Commitment & Gratitude

Last night, Carol and I talked about our wedding rings while in bed. Of course, she didn’t have hers on again.

“You need to remind me when I have my purse on me! That’s where I put them when I take them off.”

She only plays volleyball one evening a week. She can take them off before and put them back on later. I told her she can at least where her wedding band at work.

This second “wear your damn rings” discussion was much lighter in tone but I could feel the angry beast in me, just below the surface. That nasty, confident, controlling, strong, heartless bastard side of me has been given a name since I started this blog. I call him Joe. Assigning it a name has made me far more aware of when I’m at risk of shutting down and being cold toward Carol.

I kept my inner Joe at bay by steering the conversation from “wear your damn rings” to the physical appearance of our wedding bands.

“Could we have gotten plainer wedding bands than these?” I asked.

“Yeah, they’re pretty basic. We should get new ones,” said Carol.

That threw me off. Committed enough to invest in some new wedding bands? These kinds of statements are still so jarring. I probably doubt her level of commitment because I’m so in doubt of mine.


Last week, Carol told me she had two things to tell me.

Firstly, her counsellor said Carol doesn’t need to see her anymore. I was taken aback. All I could see was Carol slipping into old patterns after being away from counselling for a while.

“So, you forgive yourself then?” I asked. If the answer was already ‘yes’, we were going to have a problem here.

“No, but she believes I’m on my way to forgiving myself.”

Good answer.

“She said I’ve been giving her all the right answers to her questions and that she can still see me in the future if needed,” Carol added.

“What do you think about that?”

“It makes me a little nervous and I told her I’m not quite ready to stop going yet. She said it’s okay that I see her a little bit longer.”

I thought that was a good answer too. She’s been going through a downward spiral over the last 6-7 years. She mostly hid her beast too but every once in a while, she’d lash out at me. Over time, she treated me worse and worse with each lash out, peaking with the Incident. I could picture her starting the descent again over time, and one day I’d discover her doing God knows what with God knows who, all because I had a surgery or didn’t fold the laundry properly.

“The second thing I have to tell you, remember last weekend when you told the kids that you’d all be cleaning because I’d be cooking the dinner?”

“Yes…” I had remembered this because I made it a point to give the kids a speech about it and because of that, it was in my mind enough to mention it in my blog following that weekend. If it weren’t for the blog, that little moment would probably already be lost in time.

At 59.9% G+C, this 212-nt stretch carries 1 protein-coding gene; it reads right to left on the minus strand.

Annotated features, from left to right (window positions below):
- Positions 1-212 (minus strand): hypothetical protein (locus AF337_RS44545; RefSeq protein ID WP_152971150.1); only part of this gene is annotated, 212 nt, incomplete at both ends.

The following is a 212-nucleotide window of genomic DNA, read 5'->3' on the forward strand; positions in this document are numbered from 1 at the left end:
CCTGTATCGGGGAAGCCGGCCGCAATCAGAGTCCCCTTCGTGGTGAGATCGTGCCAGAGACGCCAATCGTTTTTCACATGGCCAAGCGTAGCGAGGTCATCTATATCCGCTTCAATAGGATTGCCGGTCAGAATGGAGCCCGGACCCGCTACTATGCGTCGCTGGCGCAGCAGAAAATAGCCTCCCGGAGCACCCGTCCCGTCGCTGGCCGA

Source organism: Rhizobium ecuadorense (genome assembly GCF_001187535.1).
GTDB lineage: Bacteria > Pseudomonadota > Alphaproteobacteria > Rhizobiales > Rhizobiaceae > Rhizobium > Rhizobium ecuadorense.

“Well, I told my counsellor about it and she asked if I thanked you, but I couldn’t remember if I did. So, thank you. I really appreciate it.”

“You don’t have to thank me,” I said, “it’s what I do. It’s part of being a family.”

“I don’t know if you did things like that before and I just didn’t notice, or-”

“I did. Maybe not as much? I don’t know, I don’t really notice because it’s just a part of life. It’s normal, no need for ‘thanks’.”

Signs of the dark cloud that covered her life here. What did she think I was doing? I have fought hard since my diagnosis to be a productive, helpful part of the family. Was she blind to it all? Yes, I still had problems. Issues connected to trying to cope with her outbursts and distancing, but I never stopped being a helpful husband who made it clear that parenting, cleaning, cooking, and maintenance are shared responsibilities. There are chores that each of us seem to gravitate more towards but very few chores are exclusive to either of us, aside from a few things.

I used to joke with Carol about a chore-related incident after one of the babies was born. I can’t remember if it was after Sam or Sarah. One day, Carol went to the kitchen to clean and sterilize all the baby’s bottles. She came back from the kitchen a few moments later.

“Huh, I was going to clean the bottles but it turns out I already did that last night,” Carol said, puzzled.

“Carol, I cleaned the bottles,” I said. “Wait, do you think you do all the housework and forget about it while I just sit around doing nothing?” I laughed.

I was joking with her but maybe there was some truth to that.


So, is there a point to my post other than reminding myself of a few things that Carol said lately? Maybe.

It’s clear that she took me for granted and had a distorted idea of who I was and what I was doing over the years, whether it be her own short memory, Rick’s influence, or a combination of the two. She is now making an effort to notice my contributions to the household. Do I have to make sure she notices? Does she pay any attention when I show gratitude for what she does around the house? Do I show enough gratitude? Things to think about and pay some attention to.

She is also making statements of commitment. It’s good for me to notice these. Maybe one day I’ll even start to believe them.

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